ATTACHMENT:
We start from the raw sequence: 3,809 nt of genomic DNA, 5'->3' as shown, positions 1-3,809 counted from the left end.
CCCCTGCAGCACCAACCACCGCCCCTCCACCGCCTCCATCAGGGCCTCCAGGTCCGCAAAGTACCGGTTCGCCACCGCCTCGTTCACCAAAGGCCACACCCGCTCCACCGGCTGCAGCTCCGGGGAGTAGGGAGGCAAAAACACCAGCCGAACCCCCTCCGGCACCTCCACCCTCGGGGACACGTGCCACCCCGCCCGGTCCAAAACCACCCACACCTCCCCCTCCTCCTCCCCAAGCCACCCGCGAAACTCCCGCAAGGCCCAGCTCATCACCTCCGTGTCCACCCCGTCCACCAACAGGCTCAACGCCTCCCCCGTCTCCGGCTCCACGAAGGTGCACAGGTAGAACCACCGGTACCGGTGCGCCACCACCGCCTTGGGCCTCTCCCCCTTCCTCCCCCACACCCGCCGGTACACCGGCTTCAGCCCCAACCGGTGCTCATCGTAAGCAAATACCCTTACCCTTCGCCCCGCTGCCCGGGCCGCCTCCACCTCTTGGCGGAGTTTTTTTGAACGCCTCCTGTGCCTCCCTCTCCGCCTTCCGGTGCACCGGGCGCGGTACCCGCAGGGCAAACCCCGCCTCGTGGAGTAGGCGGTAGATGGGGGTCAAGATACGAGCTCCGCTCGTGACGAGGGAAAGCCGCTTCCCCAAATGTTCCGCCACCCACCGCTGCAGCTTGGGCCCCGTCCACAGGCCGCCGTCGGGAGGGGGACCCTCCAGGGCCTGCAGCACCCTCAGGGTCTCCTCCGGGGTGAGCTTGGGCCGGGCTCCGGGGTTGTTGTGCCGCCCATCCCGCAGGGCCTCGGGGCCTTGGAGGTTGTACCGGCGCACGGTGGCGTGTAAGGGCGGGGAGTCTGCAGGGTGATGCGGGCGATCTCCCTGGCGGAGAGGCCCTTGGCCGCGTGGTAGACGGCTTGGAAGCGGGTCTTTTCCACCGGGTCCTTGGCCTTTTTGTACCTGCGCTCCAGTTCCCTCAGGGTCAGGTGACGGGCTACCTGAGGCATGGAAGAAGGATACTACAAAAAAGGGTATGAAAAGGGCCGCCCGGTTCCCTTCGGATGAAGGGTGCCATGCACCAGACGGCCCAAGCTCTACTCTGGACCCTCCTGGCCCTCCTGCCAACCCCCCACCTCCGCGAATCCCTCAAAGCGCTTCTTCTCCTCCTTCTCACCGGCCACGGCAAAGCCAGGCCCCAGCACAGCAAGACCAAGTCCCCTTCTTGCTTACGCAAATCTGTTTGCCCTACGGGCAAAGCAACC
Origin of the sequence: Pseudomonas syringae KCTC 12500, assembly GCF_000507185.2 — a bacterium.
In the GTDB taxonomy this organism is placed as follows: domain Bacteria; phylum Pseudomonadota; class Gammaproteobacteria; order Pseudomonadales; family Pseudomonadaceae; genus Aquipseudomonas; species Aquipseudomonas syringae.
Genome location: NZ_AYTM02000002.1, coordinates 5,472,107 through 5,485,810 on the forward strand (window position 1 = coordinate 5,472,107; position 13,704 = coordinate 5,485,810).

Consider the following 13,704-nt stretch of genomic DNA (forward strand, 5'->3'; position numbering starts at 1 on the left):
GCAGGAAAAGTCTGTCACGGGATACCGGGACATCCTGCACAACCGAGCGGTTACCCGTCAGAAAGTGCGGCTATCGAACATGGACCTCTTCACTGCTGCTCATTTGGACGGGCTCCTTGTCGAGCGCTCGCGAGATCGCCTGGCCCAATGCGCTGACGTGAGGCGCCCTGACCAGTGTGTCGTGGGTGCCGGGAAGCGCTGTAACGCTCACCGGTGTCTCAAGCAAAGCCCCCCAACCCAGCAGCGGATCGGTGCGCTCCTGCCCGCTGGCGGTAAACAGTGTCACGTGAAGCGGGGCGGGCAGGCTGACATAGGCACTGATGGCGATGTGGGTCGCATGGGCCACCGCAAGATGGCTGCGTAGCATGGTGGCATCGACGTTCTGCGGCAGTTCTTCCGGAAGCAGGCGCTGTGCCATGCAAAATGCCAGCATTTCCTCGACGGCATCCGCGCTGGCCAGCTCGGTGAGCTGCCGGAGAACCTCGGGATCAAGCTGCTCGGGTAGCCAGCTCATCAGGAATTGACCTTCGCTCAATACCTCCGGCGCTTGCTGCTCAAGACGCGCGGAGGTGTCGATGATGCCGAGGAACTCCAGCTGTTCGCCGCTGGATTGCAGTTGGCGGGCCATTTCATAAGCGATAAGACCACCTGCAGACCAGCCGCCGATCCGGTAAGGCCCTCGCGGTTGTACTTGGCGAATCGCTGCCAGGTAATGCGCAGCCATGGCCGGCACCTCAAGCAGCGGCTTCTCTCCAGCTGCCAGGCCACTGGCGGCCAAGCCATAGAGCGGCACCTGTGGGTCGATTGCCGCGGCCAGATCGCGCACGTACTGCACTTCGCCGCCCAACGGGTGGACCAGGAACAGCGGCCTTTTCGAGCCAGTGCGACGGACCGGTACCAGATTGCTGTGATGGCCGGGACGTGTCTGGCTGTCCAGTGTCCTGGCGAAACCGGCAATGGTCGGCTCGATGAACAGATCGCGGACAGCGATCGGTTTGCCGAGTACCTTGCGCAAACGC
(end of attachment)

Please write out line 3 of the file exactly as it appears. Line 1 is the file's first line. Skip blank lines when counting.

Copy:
Origin of the sequence: Pseudomonas syringae KCTC 12500, assembly GCF_000507185.2 — a bacterium.